Systolic blood pressure (SBP in mmHg), and diastolic blood pressure (DBP in mmHg) values were measured three times using a mobile device (CardioChek™ 1708 PA, Indiana, United States of America), with their mean value being used in the analysis. Individuals with mean values of SBP/DBP <120/80 mmHg were considered normotensive, those with SBP between 120 – 139 mmHg and/or DBP between 80–89 mmHg were considered prehypertensive, while those with SBP/DBP≥140/90 mmHg and/or medication as hypertensive .
All measurement devices were provided by the WHO and were carried out on the same day.
Participants included in the analyses
After data collection, 105 individuals were not eligible or had invalid data regarding sex, 10 had missing data on marital status or education level, 649 did not provide response to the yes/no question on “ever being or not screened for hypertension” while 61 and 144 participants did not have valid data on BP and anthropometric parameters respectively. In total, 3831 participants were included in the analyses.
StataCorp™ Stata Statistical Software for Windows (Version 14.0, College Station, Texas, United States of America) was used to analyse the data. The quantitative variables are expressed as the means±standard deviations, and the qualitative variables are expressed as percentages (%) with 95% conﬁdence intervals (CIs). Student’s t test was used to compare quantitative variables, and the chi-square test was used to compare categorical variables. We used the both cut-offs of APCDR and IDF to describe and compare abdominal obesity. Logistic regression analysis was performed using “ever been screened for hypertension” (from the binary item, yes/no response) as the outcome, while the overweight/obesity state and abdominal obesity (according to the APCDR cut-offs) were explanatory variables, and all the six sociodemographic factors were the variables for adjustment. We proceeded by a progressive elimination of factors by decreasing the order of significance, i.e., with high level of the p-value. For all analyses, a p-value less than 5% was considered significant.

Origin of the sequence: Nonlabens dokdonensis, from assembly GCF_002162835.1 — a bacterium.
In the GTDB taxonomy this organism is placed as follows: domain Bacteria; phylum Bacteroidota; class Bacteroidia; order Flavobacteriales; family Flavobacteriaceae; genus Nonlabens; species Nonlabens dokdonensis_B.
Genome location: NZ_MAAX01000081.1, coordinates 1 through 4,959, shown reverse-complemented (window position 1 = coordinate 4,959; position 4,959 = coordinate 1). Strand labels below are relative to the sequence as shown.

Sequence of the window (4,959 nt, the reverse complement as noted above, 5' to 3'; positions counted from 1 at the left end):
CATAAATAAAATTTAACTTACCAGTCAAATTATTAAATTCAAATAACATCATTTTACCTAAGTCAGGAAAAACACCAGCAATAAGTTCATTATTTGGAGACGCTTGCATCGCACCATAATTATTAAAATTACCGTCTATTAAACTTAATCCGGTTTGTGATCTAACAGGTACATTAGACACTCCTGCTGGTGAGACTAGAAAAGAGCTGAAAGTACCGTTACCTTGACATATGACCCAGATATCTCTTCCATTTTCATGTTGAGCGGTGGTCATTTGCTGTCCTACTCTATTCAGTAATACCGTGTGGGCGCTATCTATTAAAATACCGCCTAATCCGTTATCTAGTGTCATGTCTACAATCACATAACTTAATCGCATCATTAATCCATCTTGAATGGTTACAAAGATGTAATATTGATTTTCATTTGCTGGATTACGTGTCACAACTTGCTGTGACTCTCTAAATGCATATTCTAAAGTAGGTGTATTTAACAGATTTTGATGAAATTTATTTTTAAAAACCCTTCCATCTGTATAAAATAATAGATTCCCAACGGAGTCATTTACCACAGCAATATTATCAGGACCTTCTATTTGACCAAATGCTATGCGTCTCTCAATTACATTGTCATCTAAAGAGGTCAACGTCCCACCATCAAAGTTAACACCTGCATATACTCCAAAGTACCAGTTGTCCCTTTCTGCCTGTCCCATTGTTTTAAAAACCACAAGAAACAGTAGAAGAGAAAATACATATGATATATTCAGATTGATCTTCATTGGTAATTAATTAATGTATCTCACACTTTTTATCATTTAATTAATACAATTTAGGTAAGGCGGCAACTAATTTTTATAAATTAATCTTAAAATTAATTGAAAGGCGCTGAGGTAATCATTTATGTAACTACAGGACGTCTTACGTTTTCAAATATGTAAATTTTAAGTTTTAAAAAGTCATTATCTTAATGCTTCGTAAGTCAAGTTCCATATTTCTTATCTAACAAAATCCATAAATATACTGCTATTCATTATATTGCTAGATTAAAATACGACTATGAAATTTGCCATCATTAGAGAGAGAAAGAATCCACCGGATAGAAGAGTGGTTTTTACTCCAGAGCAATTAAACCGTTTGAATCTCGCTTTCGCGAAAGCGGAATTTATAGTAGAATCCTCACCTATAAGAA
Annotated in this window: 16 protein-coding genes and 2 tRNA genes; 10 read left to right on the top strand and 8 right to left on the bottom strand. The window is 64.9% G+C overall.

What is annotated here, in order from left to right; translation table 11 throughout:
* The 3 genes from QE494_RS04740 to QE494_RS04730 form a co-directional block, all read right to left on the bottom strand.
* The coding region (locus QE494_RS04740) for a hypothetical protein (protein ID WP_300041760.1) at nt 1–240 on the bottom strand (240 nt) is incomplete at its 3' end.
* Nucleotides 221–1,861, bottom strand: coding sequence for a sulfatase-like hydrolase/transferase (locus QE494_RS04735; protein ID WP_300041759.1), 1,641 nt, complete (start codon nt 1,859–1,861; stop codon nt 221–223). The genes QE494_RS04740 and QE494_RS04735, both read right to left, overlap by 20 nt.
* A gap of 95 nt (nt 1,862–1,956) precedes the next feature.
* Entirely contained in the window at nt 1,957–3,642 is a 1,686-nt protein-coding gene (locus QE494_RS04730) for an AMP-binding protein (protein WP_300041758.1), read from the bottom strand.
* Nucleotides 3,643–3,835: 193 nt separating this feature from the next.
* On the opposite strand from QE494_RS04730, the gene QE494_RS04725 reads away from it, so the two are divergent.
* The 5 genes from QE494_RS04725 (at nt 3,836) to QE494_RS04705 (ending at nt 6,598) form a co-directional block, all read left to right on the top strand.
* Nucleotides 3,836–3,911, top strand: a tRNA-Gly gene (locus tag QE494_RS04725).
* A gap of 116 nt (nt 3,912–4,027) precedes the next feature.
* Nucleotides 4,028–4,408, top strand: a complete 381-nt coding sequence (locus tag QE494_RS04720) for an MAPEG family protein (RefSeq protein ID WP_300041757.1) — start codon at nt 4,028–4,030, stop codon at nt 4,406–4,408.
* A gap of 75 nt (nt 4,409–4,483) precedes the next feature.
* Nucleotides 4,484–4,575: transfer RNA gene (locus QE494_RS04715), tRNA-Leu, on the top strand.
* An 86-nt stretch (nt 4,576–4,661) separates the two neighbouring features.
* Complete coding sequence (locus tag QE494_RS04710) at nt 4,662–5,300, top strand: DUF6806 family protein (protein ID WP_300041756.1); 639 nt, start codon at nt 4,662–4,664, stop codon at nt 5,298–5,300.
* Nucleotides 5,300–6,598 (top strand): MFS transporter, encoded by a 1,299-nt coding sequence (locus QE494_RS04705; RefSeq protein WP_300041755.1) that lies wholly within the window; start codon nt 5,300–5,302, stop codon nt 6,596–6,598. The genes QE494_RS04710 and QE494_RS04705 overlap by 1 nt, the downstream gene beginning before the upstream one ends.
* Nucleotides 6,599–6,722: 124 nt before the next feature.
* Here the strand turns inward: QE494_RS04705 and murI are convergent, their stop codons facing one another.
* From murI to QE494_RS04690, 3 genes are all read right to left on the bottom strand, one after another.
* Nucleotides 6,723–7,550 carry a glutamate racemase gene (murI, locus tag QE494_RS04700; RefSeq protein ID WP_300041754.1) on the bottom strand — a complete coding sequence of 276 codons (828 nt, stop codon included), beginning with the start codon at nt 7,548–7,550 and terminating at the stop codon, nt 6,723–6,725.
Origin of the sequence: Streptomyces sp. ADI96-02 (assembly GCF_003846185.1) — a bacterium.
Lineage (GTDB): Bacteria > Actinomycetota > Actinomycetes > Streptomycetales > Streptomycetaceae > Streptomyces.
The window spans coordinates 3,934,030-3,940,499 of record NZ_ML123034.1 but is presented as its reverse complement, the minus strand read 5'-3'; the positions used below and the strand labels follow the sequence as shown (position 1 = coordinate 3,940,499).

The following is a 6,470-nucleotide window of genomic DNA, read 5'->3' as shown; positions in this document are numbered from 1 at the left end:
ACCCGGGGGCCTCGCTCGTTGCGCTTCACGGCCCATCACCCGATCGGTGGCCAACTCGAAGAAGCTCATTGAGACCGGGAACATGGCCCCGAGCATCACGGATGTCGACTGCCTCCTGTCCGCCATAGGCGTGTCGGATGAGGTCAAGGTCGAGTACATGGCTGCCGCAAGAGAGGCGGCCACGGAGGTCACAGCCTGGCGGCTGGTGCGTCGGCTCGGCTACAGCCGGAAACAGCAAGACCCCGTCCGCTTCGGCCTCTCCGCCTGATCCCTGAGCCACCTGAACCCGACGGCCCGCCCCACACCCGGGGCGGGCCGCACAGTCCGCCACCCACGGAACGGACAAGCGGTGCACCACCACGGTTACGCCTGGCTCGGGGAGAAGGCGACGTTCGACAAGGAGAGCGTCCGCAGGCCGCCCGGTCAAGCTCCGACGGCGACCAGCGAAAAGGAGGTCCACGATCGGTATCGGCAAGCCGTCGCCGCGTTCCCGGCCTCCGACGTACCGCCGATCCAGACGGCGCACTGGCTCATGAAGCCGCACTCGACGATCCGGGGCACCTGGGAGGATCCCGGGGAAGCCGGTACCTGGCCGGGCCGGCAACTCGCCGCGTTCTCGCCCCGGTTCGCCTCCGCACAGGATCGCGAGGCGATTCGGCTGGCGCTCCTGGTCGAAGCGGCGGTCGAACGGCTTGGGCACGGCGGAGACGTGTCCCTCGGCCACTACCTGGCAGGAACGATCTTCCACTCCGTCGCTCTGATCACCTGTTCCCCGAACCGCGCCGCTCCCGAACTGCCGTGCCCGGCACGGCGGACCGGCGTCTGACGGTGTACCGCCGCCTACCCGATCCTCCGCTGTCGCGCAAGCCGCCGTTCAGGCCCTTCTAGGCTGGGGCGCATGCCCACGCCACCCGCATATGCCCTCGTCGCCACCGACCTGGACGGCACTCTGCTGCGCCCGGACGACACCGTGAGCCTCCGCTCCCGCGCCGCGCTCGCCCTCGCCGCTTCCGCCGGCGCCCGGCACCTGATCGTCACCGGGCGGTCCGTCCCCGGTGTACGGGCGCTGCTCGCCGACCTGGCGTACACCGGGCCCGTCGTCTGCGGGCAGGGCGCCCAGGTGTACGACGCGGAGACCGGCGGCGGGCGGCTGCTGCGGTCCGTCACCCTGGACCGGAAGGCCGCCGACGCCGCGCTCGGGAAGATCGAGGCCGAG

All methods were performed in accordance with the relevant guidelines and regulations and the protocol of the STEPS survey was approved by the Ethics Committee for Health Research of the Ministry of Health (deliberation No: 2012-12092; December 05, 2012). All participants provided written informed consent to participate and were made aware of their possibility to voluntarily terminate their participation at any time.